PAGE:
For Cory Lee, he plans his own trips for the most part, especially in the U.S. or Europe, adding, “I do start planning at least 6 months, but sometimes a full year, in advance. As a traveler that uses a wheelchair, I need more time to research the destination, find an accessible hotel, figure out what wheelchair-friendly transportation is available, etc.”
“However, if I’m traveling to somewhere like India and I’m wanting to visit multiple cities, then I’ll use a tour company that specializes in accessible travel. Doing so makes the process less stressful for me, so I do love using accessible tour companies. The only downside is that they can often be a lot more expensive.”
Travel concerns are at the forefront of every traveler’s mind, but for those who use wheelchairs or scooters, there are other things to consider.
As a parent, Suzanne is always concerned with finding accessible toilets for her daughter. “In some countries, like Japan, squatters are common, and it may be difficult to locate a Western-style toilet at short notice,” she said.
For Yannick and Cory Lee, transportation is the biggest concern.
“Most able-bodied people can just fly to a destination, hop in any taxi, get around on the subway, and not even think twice about it. For me, I have to carefully plan how I’m going to move from one place to another,” Cory Lee explained.
Yannick added, “Unfortunately, airlines have a terrible reputation for breaking wheelchairs when loading them on the airplane. That is my biggest issue with traveling...praying to have my wheelchair back in one piece.”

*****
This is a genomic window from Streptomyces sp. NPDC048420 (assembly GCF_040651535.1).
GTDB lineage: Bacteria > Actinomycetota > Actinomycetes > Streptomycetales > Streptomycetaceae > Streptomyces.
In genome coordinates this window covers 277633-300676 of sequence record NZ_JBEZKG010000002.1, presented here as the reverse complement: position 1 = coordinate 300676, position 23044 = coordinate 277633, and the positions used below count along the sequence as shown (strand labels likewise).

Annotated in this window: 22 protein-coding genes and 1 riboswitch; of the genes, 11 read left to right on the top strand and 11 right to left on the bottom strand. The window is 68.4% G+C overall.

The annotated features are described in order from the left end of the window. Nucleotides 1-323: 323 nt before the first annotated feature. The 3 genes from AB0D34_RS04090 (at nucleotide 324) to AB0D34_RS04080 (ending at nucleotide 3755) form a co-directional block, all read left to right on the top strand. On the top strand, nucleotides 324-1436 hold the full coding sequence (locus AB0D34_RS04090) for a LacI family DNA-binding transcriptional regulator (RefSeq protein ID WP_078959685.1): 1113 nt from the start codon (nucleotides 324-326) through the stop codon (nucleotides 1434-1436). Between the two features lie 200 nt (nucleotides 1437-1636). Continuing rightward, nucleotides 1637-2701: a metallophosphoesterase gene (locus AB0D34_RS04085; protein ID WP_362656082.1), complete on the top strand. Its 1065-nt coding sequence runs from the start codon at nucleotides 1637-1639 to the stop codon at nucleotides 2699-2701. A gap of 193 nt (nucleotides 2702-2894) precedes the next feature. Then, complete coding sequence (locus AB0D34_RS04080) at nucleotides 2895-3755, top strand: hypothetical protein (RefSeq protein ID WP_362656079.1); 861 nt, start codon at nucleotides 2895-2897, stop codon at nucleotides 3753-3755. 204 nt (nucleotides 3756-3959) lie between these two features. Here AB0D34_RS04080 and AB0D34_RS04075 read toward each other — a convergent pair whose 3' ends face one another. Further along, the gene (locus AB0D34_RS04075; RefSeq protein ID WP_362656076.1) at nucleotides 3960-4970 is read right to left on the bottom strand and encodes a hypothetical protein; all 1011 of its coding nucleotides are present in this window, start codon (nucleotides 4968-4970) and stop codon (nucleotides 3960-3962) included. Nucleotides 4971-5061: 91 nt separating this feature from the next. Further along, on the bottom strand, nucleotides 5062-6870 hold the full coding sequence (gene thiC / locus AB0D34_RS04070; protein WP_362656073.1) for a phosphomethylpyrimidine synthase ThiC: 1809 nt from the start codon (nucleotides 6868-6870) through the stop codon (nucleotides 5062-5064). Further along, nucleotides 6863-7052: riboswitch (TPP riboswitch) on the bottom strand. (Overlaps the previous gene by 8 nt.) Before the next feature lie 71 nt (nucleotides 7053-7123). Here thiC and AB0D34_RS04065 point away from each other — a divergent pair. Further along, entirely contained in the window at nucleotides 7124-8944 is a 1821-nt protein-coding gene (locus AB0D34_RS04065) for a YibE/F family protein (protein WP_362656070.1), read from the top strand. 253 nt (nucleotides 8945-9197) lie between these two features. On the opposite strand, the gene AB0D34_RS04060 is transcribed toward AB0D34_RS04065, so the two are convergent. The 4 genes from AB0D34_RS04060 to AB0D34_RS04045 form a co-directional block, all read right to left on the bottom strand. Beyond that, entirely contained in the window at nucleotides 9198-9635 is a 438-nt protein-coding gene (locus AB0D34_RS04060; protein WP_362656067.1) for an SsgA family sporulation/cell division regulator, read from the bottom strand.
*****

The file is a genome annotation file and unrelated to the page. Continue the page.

Cory Lee echoed Yannick’s concern and they’re both right to worry. In December 2019, 890 out of 69,160 wheelchairs and scooters were mishandled, meaning 890 people had to deal with broken or damaged mobility aids, which doesn’t just ruin a trip but could ultimately reduce or take away the feeling of independence.
Accessibility is key and often wheelchair users are subjected to choosing destinations that are most accessible.
“Frequently, I’ll hear other travelers say something like, ‘To truly experience a place, you have to go off the beaten path.’ While I would love to venture into the unknown or go outside the metropolis cities, that simply isn’t possible as a wheelchair user sometimes,” said Cory Lee.
Sylvia echoes this with some humor: “What power wheelchair user is going to stay in an over-the-water bungalow in Bora Bora?”
She adds “There are some athletic manual chair users who don't mind being carried or 'roughing it' to visit more remote or inaccessible places, but that's not my travel style. I would absolutely love to touch wheels to ground in Antarctica, but even if I could get past the thought of crossing the Drake, no ship is set up to do that for me.”
Small towns tend to be a problem for those who use mobility aids, as Cory Lee pointed out that many towns don’t have accessible shops, restaurants or even accessible curb cuts. Some smaller towns and cities like Bordeaux are making an effort, according to Yannick who visits every year, but the process is slow.
Yet even some of the world’s biggest cities have their accessibility drawbacks. “I am born and raised in NYC but I find it to be the most disappointing city considering with all of its available resources, we still haven't caught up with modern times and are way behind and not as progressive as we think we are,” said Yannick.
“I find Chicago to be most accessible city from my own personal experience. All of the stores and restaurants are all ADA compliant and taxis are wheelchair accessible as well,” he added.
Suzanne recalls some hard travel moments in which her daughter Lilia was let down because of the lack of accessibility at amusement parks.
“During a visit to Universal Studios Japan, we found my daug